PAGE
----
7. The increasing marginalization of Christianity in the West provides us an opportunity to revise our strategy of cultural engagement. I believe I stand in basic agreement with Rod Dreher that we are at a historical moment that summons us to keep our main focus on culture at the local level rather than the broad level. It looks like Western culture will have to hit rock bottom before it can be rebuilt, and at this point it is anyone’s guess how long that process will take. In the meantime, we should give our attention to local culture by doing two things in particular:

(1) Build a strong (counter)culture in our local churches. This point builds on what Alistair commented the other day under Part 4, calling for repentance and renewal among believers during this time of cultural marginalization. Greg Wills, a church historian with particular expertise on Baptist history, has argued (in Democratic Religion) that it was when Baptists in the American South began to focus more on purifying society around them (namely, the early 20th century) that they lost focus on maintaining their own holiness as the people of God. The result was a decline in church discipline that has brought us to where we are today, with most Baptist churches showing very little understanding of a healthy ecclesiology. Cultural marginalization can only help us winnow out false believers from our congregations and give us a more distinctive witness in a godless world.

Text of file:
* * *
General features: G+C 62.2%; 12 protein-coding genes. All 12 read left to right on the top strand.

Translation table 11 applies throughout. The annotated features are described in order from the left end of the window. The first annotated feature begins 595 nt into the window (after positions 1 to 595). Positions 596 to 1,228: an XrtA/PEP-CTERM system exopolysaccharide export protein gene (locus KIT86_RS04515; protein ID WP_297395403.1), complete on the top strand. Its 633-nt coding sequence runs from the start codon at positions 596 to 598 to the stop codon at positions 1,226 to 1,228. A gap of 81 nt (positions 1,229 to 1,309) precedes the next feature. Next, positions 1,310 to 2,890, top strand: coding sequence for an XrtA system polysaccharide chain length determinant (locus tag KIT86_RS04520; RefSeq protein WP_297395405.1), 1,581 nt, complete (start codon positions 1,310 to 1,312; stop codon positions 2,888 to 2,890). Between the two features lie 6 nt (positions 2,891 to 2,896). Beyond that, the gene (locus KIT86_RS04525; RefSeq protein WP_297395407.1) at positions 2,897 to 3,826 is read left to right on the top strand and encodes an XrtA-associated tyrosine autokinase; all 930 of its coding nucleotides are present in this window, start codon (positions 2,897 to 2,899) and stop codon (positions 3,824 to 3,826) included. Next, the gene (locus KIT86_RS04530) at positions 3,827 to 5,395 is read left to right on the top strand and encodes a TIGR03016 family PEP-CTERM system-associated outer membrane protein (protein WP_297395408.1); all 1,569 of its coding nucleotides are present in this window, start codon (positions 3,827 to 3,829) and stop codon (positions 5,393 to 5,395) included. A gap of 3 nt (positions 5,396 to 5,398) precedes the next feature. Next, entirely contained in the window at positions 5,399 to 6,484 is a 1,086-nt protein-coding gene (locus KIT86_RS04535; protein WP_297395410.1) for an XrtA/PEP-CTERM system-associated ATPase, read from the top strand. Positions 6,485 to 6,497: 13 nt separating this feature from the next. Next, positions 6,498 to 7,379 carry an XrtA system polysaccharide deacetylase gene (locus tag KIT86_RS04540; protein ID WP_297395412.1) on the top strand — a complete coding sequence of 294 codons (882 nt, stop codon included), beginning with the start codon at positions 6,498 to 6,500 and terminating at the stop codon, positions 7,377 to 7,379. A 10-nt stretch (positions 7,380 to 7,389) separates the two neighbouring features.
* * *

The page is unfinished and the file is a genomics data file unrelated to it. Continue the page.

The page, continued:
(2) Engage primarily with culture at the local level. We may not be able to elect a person of character to the White House or bring Harvard University back to its Christian roots, but we can build and invest in local institutions, such as classical Christian schools, regional Christian universities, Christian pregnancy centers. We can write letters to the editors of our local newspapers on issues of importance to our communities. We can labor faithfully in our public school systems, as broken as they are, for the good of our youth. We can serve on our city councils, school boards, etc., bringing Christian influence to bear on the life of our local communities.